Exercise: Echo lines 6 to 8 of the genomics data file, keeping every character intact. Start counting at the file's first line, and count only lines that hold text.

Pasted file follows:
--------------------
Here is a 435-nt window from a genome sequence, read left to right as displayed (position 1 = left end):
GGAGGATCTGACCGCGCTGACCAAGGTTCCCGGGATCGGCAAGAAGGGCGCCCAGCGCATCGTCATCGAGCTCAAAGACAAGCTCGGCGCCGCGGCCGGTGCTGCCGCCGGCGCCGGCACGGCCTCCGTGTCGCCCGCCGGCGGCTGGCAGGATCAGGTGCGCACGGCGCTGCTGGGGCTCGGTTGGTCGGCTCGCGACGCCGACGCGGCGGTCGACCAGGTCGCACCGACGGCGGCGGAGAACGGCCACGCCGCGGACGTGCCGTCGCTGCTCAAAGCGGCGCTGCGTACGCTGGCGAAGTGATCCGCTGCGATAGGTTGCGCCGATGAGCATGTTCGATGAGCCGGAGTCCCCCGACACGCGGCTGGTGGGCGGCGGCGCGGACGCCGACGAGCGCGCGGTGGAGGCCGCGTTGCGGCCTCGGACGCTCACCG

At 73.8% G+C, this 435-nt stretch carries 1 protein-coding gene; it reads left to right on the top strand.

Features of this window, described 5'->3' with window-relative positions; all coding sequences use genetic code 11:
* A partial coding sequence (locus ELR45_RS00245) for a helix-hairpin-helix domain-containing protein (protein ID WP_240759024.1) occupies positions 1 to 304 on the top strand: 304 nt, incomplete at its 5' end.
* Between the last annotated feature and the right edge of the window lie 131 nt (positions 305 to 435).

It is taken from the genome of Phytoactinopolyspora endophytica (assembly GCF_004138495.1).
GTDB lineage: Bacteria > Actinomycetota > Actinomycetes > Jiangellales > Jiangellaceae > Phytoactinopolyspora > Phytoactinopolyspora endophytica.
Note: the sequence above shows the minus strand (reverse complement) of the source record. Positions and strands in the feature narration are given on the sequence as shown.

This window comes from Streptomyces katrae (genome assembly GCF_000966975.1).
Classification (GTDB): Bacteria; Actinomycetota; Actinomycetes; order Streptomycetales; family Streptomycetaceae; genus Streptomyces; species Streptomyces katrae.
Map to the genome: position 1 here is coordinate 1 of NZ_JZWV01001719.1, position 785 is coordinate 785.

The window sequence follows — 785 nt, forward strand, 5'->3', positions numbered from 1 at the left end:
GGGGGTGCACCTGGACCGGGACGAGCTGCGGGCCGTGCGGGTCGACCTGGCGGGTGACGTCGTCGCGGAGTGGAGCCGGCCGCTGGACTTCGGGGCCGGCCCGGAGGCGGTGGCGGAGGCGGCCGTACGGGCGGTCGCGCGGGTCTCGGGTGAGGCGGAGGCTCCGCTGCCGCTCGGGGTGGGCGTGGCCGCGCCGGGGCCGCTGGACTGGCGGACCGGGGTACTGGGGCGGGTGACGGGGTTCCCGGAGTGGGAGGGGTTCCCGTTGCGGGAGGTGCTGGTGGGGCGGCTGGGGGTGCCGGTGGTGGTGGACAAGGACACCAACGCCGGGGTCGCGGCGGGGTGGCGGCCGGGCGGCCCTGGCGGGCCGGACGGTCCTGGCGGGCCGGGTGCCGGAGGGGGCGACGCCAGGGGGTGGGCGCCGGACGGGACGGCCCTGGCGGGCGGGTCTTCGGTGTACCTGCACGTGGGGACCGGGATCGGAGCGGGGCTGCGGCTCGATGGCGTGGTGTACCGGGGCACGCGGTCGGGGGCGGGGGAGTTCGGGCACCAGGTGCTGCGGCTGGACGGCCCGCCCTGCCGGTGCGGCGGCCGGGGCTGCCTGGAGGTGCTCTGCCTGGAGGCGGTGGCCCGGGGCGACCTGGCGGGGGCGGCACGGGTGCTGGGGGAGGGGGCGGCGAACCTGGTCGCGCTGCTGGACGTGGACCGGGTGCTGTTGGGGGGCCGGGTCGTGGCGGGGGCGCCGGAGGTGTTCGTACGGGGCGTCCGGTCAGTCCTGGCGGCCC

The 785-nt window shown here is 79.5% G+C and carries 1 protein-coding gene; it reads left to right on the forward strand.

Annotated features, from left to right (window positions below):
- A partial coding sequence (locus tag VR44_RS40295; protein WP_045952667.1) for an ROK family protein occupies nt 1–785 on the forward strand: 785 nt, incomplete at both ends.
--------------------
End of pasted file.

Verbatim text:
* Between the last annotated feature and the right edge of the window lie 131 nt (positions 305 to 435).

It is taken from the genome of Phytoactinopolyspora endophytica (assembly GCF_004138495.1).
GTDB lineage: Bacteria > Actinomycetota > Actinomycetes > Jiangellales > Jiangellaceae > Phytoactinopolyspora > Phytoactinopolyspora endophytica.